Here is how USA's Supreme Court justice is selected
Donald Trump has said that he will announce the nominee by the end of this week
22 members of the Senate Judiciary Committee will then question the candidate
One of the committee members is Kamala Harris, the Democratic vice presidential candidate
President Donald Trump has announced that he will nominate someone by the end of this week to replace Supreme Court Justice Ruth Bader Ginsburg, who died on Friday. Till then, let's take a look at the procedure of how exactly a nominee becomes the Supreme Court justice in the US.
Nine justices serve in the US' top-most court.
The President nominates the candidate and the Senate votes to confirm.
Trump has said that he will announce his nominee on Friday or Saturday.
The 22 members of the Senate Judiciary Committee will then question the candidate in a public hearing.
One of the committee members is Kamala Harris, Democratic vice presidential candidate, a former prosecutor and Calfornia senator.
If the majority of the committee members approve the candidate, then the candidacy moves to Senate. A simple 51-vote majority is needed to confirm the lifetime appointment to the Supreme Court.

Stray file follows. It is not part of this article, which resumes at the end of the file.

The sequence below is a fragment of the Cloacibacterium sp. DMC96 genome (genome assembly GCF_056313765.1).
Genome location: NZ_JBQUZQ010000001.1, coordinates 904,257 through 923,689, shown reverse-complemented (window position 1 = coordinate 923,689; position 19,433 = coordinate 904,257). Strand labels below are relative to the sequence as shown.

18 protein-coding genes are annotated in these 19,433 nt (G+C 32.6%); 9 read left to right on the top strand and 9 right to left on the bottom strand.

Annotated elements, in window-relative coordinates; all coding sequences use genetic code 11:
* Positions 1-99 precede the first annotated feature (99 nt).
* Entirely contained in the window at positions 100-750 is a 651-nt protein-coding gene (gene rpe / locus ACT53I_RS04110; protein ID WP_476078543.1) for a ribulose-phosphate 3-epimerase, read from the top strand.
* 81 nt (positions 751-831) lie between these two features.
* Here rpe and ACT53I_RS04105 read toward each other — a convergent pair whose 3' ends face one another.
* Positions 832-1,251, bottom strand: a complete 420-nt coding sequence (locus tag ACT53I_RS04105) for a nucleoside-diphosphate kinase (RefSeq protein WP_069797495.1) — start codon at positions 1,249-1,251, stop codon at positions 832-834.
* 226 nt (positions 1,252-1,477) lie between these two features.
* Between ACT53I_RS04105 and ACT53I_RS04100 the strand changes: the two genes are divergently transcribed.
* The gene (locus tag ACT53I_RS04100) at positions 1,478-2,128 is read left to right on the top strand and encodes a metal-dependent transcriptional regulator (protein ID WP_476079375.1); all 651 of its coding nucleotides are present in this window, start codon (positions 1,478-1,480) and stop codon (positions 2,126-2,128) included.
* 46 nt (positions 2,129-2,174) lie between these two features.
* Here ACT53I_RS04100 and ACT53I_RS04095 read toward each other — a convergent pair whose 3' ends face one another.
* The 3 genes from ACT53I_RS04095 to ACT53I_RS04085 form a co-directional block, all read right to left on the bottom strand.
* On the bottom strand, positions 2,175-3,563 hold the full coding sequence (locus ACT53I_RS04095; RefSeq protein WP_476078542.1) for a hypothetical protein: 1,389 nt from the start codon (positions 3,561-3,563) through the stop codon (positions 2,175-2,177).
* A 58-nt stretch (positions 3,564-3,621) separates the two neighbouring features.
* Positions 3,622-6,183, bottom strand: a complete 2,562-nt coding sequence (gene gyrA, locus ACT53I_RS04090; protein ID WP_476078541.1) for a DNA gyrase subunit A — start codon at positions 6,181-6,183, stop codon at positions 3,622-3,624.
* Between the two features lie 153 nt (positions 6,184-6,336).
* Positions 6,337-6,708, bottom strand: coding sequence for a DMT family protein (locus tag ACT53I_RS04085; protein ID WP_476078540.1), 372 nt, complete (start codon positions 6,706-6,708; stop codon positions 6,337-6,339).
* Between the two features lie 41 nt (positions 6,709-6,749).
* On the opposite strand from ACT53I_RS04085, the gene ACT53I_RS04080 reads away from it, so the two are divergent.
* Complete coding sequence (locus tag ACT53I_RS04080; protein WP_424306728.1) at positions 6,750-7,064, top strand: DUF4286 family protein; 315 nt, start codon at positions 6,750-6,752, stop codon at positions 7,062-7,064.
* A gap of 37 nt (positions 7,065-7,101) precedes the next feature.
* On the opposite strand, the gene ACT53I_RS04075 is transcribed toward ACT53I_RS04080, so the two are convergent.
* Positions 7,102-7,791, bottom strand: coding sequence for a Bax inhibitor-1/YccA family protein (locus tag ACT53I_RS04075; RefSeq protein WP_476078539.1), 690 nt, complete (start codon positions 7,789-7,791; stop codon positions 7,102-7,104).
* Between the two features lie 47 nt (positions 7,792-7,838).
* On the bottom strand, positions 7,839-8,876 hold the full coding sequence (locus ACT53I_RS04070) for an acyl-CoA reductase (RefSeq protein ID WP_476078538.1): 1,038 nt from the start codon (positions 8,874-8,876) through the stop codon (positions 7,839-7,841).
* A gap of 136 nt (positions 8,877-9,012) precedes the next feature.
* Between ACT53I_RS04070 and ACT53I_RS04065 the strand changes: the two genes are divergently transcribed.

Republicans currently hold 53 of 100 seats in the Senate. Although two of them opposed the rushed voting for Supreme Court nominee.
In case, three of the Republicans vote against the candidate, the GOP will still have enough votes: Vice President Mike Pence has the decisive vote in case of a 50-50 tie.
Now, here is the interesting part. According to a 2018 congressional report, it took an average of nearly 70 days to move from a nomination to a final vote in the Senate.
And only 43 days left for the presidential election.